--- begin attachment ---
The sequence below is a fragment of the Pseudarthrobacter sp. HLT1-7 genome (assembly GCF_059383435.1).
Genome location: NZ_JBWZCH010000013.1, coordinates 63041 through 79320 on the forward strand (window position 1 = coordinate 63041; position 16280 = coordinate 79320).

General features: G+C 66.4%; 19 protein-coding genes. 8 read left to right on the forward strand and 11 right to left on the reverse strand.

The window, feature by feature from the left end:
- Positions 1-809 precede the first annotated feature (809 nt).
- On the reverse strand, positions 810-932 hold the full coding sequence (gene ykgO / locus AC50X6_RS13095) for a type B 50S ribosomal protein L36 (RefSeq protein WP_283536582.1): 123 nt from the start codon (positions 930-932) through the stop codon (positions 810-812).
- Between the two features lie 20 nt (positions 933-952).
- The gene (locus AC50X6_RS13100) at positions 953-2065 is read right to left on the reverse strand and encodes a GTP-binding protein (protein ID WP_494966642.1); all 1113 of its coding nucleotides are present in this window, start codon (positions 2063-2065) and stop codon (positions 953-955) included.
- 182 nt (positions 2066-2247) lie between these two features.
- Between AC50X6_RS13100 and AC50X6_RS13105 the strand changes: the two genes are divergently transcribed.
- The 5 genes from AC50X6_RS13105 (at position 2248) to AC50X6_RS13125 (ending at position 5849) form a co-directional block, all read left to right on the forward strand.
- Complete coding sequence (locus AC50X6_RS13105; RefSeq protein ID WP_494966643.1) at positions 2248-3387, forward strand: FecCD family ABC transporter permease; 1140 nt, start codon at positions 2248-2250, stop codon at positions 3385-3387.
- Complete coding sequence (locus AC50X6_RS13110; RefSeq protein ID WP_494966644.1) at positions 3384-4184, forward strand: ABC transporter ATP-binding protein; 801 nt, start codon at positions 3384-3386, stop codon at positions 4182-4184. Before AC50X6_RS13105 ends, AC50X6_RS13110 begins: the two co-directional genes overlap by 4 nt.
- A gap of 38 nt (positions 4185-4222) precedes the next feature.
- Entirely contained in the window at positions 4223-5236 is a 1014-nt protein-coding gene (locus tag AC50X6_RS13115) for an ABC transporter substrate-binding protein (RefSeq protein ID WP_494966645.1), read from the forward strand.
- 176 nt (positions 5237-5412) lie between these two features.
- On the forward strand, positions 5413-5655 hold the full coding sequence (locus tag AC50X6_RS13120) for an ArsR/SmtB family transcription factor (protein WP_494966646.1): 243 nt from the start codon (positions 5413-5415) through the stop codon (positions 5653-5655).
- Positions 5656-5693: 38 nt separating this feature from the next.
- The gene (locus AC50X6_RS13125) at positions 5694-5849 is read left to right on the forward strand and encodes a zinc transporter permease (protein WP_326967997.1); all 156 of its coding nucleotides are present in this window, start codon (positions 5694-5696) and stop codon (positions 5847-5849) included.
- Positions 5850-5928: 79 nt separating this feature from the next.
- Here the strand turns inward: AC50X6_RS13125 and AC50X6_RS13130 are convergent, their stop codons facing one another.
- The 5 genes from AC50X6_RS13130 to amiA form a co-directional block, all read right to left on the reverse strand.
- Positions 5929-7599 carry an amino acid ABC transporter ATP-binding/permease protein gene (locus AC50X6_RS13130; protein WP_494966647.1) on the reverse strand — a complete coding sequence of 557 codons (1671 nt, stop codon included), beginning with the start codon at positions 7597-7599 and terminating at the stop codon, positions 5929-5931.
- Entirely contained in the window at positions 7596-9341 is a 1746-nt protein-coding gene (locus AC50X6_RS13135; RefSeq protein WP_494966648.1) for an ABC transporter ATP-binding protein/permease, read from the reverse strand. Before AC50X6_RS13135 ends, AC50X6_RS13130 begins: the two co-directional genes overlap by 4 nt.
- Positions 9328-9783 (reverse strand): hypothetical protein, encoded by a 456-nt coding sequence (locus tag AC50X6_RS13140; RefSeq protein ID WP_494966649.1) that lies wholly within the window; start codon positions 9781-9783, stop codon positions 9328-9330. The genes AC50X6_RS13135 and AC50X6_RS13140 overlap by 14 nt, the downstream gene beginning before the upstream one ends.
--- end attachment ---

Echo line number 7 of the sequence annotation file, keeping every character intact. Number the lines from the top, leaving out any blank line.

- Between the two features lie 20 nt (positions 933-952).